An advertisement by the Lall Bros in an undated fascicle of Ghurur-e Husn—Reynolds’s Agnes, or Beauty and Pleasure—gives us a good idea of his taste in popular fiction, and, more importantly, of the incredible pace he worked at. The ad lists four major works by Reynolds, and forty individual novels by others, all translated by Munshi Sahib. The four novels by Reynolds come to almost 12,000 pages, while the 40 diverse novels add another 12,000 pages. According to my estimate, Ghurur-e Husn was published in full—it runs to nearly 3,200 pages—sometime before 1939. Putting it all together, we would be right to conclude that within 20 years or so Munshi Sahib had published over 27,000 pages of translated fiction in Urdu! How many pages he had read in English before deciding what to translate is anybody’s guess. For someone who was only a matriculate, it suggests an astounding devotion to what was clearly a passion for him and not merely a vocation.
On the whole Munshi Sahib’s translations can be described as fairly accurate; they never cause any damage to the intentions of the original author. In one of the prefaces that he habitually added to his books, Munshi Sahib calls himself a sahih-nigar (lit. ‘correct-writing’) translator, then adds, ‘I have restricted myself to presenting the learned author’s ideas and words in their exact form. I am not one of those people who consider their qabiliyat (‘talent’) superior to the author’s, and start correcting his thinking.’ In the case of the rambling sagas that Reynolds produced and liberally littered with lengthy political and social commentaries, Munshi Sahib practiced liberal editing, excluding the bulk of such digressions while making sure that the central narrative flowed smoothly. In fact, in the case of some of the many side stories that Reynolds habitually introduced in his biggest sagas, The Mysteries of London and The Mysteries of the Court of London, Munshi Sahib turned them into separate short books. As for the mysteries and thrillers of a normal length, he did not abridge them in any significant manner, and only avoided being too literal. It would be fair to say that his main goal was to create an easy-flowing narrative that retained all that was essential in the original concerning its characters and action. Towards that end he was judicious in using idioms and proverbs, eschewing the more colorful ones, unlike his predecessors such as Mirza Ruswa and Amir Hasan Kakorvi who relished doing just the opposite. Munshi Sahib preferred to translate novels that were written in plain standard English and were not overly burdened with colorful slang or special turns of phrases—one reason, perhaps, why he did not translate any book by such American noir writers as Dashiell Hammett, Raymond Chandlers, and Mickey Spillane, and limited himself to only one book by Leslie Charteris. Among his favorite authors were American and British masters of the ‘Classical’ period: J. S. Fletcher, Jacques Futrelle, Guy Boothby, Sax Rohmer, William Le Queux, Arthur Conan Doyle, and Valentine Williams.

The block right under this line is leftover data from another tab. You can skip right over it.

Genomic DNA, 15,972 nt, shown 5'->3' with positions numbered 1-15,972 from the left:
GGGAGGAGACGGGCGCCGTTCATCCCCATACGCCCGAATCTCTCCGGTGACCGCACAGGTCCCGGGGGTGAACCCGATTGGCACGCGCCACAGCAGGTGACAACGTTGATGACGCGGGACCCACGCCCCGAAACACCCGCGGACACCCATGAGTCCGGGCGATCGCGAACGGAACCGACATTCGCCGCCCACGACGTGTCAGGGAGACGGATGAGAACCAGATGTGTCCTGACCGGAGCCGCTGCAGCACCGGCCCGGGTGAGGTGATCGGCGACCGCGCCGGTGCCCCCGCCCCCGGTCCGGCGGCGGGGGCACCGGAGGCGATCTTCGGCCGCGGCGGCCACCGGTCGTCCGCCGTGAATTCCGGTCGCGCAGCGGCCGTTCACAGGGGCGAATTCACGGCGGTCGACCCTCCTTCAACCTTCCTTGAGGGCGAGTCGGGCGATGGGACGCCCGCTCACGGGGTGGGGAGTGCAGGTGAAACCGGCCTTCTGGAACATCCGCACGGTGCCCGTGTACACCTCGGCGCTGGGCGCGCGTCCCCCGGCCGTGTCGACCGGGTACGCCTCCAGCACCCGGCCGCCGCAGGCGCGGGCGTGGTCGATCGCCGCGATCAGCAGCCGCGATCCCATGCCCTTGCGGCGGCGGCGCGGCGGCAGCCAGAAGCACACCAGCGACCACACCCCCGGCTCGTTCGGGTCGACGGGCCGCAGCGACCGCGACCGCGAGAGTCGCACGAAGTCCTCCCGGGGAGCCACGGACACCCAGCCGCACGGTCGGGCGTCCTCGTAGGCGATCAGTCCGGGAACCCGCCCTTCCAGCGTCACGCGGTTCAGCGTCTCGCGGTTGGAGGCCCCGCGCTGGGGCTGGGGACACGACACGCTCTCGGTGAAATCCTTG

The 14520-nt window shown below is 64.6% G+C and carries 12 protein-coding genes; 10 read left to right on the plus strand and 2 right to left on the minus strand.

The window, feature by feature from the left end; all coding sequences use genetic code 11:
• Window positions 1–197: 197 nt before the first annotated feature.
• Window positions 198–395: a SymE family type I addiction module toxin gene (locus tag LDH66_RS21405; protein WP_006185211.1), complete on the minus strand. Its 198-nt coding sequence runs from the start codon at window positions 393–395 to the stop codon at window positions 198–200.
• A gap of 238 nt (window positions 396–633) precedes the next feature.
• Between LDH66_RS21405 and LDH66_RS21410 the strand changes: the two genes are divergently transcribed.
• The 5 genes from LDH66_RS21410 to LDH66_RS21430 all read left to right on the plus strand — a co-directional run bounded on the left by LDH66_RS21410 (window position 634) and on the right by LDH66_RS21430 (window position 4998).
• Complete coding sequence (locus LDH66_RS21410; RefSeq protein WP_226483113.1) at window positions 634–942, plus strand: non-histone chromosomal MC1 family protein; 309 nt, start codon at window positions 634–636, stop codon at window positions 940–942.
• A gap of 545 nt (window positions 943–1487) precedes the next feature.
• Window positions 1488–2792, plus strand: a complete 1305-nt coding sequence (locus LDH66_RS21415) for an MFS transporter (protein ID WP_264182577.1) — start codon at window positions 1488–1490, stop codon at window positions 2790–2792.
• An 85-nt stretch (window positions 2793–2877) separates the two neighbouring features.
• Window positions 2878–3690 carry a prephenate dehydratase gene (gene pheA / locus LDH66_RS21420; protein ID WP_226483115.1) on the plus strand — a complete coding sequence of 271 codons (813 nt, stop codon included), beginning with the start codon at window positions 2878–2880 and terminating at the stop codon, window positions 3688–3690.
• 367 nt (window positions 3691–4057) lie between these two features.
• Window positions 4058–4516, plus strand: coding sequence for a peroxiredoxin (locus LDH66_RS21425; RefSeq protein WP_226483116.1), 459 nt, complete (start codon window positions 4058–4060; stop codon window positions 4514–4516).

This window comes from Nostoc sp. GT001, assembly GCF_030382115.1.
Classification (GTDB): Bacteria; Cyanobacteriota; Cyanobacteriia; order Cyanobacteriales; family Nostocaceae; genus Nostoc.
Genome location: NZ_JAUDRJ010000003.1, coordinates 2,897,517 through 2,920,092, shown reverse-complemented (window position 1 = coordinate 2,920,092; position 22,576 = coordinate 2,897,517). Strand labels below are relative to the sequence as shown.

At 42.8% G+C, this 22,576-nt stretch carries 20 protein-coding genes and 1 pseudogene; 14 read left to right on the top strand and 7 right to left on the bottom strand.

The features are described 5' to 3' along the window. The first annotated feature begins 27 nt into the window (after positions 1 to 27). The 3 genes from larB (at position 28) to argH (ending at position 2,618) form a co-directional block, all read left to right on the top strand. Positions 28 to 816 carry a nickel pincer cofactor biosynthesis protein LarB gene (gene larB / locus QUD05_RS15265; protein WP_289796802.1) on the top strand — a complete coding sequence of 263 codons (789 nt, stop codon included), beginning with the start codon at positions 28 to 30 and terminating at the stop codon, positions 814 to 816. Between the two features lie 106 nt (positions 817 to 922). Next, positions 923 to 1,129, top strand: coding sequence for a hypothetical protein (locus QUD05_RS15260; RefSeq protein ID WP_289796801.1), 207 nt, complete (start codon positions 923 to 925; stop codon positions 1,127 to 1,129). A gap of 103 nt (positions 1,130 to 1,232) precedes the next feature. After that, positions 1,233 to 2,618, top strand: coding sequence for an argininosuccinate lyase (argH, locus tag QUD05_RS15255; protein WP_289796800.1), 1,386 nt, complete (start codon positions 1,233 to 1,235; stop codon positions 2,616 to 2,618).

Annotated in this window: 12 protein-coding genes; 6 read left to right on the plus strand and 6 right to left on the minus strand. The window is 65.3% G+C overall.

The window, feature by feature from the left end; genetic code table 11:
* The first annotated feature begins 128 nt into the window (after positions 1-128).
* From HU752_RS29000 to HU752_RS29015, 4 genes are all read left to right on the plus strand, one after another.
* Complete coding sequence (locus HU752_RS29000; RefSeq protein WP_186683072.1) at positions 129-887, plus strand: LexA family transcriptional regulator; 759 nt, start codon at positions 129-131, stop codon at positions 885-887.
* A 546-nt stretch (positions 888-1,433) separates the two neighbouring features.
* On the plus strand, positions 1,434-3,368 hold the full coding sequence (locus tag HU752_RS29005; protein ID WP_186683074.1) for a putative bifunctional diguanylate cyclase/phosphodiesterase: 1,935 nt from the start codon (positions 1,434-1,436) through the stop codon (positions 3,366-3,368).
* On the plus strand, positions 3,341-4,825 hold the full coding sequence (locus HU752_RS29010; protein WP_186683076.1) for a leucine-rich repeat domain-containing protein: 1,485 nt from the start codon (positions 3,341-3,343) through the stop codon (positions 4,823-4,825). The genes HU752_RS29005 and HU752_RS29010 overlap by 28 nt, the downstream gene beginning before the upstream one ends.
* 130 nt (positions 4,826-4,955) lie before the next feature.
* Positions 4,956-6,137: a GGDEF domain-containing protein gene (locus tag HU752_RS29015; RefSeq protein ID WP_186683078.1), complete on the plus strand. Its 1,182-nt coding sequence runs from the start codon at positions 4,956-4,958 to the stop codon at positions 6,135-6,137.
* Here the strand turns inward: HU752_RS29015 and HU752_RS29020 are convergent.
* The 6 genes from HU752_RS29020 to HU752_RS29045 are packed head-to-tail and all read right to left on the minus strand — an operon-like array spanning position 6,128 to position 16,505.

In 1947, Munshi Sahib had no intentions of moving to India, but circumstances forced him to leave Lahore, together with his publisher, Narain Dutt Sehgal. The two settled in Jalandhar, and soon started a new series of publications. Munshi Sahib regained his momentum quickly, and began to produce four to five new translations annually. But the shock of leaving his beloved Lahore—in many post-1947 books he signed himself as ‘Avara-e Vatan’ or ‘Be-Aram’ Tirath Ram—and losing his lovingly put together library of hundreds of old and rare mystery books did not let him live for long. He is said to have died in 1954, perhaps in Delhi. Obituaries must have appeared in many journals, but I have not yet found any. The only notice of his death, together with a kind of tribute written by a Daya Krishna Gardish, can be found in his last translation, Klabfut ki Vapsi—Valentine William’s The Man with the Clubfoot. A brief quotation would throw some light on how many of Munshi Sahib’s fans looked at his work:
Richardson and Fielding wrote so much about domestic life, human character and society that those who came after them had to turn to sex to make their works appear new and interesting. French writers still do it. But in America and England some people rejected that destructive trend, and found new heights for their imagination’s flights. Thus was born the art of the detective story. That innovation became extremely popular, and now hundreds of new masterpieces of that genre appear annually, and are readily purchased by eager readers.
And so it was that at a time when Indian writers, imitating the 18th century literatures of Europe, were bent upon making sex the core of human character and consequently setting afire every Indian household, Munshi Tirath Ram made an effort to protect public mind from filth, and took up the challenge to present in Urdu masterpieces of English mystery fiction.